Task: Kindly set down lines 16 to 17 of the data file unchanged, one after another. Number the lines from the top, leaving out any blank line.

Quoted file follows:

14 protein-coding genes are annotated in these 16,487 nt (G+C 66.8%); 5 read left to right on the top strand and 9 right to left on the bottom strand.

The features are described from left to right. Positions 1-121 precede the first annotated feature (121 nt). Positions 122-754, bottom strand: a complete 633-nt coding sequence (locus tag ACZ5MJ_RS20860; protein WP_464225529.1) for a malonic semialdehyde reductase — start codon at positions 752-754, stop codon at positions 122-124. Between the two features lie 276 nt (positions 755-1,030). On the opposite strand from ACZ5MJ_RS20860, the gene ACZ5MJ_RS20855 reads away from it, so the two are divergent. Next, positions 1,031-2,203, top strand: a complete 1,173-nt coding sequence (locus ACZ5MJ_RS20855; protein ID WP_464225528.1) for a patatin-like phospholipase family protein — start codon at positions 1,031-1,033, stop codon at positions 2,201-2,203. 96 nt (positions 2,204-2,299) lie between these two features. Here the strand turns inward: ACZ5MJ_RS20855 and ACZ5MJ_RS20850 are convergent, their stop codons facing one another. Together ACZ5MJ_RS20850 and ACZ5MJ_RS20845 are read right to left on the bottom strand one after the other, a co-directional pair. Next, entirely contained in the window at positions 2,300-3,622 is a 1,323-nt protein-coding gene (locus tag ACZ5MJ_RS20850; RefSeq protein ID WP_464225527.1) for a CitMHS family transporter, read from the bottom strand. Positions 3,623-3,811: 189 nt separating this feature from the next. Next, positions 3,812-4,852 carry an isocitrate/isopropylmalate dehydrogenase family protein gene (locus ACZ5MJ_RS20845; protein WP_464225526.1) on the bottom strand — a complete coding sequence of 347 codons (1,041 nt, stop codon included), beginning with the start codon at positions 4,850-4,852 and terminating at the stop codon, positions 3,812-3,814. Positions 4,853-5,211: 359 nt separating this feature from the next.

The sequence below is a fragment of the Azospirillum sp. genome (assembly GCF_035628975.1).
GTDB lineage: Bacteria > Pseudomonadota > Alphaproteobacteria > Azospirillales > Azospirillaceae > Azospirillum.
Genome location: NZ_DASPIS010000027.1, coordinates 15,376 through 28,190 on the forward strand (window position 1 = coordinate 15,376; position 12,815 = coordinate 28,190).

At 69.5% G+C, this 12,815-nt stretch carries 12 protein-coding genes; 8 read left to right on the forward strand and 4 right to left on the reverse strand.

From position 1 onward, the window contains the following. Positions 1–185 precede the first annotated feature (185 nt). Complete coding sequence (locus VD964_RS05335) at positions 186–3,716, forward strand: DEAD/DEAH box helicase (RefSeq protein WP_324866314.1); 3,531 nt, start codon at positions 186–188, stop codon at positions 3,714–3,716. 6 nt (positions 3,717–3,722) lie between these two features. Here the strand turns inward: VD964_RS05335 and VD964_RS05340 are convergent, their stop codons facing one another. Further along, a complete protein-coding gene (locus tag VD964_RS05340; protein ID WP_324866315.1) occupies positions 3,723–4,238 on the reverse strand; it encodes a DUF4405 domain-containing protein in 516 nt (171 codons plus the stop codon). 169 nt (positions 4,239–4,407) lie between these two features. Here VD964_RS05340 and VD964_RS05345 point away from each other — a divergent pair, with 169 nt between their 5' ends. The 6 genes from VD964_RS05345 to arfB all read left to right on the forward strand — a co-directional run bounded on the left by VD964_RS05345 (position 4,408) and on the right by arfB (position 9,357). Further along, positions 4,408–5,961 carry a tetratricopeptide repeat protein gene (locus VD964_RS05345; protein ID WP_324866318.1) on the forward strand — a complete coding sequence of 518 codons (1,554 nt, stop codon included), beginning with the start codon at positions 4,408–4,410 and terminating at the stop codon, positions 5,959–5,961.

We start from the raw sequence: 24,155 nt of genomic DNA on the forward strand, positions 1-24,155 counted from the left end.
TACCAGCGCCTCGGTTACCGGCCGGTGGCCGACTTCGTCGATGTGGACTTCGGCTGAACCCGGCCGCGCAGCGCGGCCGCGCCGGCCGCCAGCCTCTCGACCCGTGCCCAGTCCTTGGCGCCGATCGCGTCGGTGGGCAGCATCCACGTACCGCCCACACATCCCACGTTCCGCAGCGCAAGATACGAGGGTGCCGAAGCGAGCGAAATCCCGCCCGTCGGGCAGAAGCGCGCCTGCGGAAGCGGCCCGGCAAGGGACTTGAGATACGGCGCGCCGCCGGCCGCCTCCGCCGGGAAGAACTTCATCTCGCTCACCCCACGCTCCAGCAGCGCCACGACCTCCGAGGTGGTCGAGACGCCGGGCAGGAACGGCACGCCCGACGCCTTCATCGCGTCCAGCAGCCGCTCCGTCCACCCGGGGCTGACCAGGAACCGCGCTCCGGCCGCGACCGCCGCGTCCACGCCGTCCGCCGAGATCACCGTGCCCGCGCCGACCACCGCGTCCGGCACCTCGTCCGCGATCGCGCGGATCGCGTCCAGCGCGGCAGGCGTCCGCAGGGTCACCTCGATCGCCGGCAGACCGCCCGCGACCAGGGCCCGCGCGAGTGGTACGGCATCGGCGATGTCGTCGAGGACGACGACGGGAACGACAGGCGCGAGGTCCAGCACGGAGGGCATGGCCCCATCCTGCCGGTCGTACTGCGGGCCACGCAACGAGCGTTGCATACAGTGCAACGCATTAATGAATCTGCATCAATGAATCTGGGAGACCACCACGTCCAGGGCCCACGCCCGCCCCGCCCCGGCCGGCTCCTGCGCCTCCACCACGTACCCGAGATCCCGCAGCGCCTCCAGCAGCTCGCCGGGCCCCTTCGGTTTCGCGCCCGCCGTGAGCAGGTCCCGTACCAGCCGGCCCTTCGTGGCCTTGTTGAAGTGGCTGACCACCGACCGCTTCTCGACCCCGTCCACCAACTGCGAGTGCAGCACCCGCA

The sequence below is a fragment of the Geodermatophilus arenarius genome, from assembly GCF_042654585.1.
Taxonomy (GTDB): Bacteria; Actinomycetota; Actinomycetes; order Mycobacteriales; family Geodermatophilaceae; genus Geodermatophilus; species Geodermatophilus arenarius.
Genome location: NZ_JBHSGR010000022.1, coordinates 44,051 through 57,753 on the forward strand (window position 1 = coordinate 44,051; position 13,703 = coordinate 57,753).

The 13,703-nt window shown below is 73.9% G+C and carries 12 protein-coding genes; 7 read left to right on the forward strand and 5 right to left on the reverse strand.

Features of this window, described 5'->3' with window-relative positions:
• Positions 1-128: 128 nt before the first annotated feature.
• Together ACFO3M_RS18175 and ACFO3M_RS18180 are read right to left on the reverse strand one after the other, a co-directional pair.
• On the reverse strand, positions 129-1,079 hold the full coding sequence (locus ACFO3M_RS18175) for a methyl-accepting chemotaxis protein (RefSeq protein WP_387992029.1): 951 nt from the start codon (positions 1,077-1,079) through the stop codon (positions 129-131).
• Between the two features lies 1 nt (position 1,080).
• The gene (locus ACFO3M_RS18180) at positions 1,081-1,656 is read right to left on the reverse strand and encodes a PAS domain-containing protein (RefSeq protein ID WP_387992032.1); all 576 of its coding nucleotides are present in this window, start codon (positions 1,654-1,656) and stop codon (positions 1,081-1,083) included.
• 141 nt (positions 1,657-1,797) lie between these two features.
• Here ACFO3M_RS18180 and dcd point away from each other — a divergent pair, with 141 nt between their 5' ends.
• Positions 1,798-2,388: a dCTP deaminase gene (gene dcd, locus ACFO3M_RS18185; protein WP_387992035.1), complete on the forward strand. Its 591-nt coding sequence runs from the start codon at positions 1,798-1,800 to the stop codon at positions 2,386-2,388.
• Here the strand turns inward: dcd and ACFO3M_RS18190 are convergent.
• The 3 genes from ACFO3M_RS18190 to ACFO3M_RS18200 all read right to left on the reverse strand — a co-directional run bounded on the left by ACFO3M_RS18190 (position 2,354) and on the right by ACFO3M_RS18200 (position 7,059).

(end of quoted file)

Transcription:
• Together ACFO3M_RS18175 and ACFO3M_RS18180 are read right to left on the reverse strand one after the other, a co-directional pair.
• On the reverse strand, positions 129-1,079 hold the full coding sequence (locus ACFO3M_RS18175) for a methyl-accepting chemotaxis protein (RefSeq protein WP_387992029.1): 951 nt from the start codon (positions 1,077-1,079) through the stop codon (positions 129-131).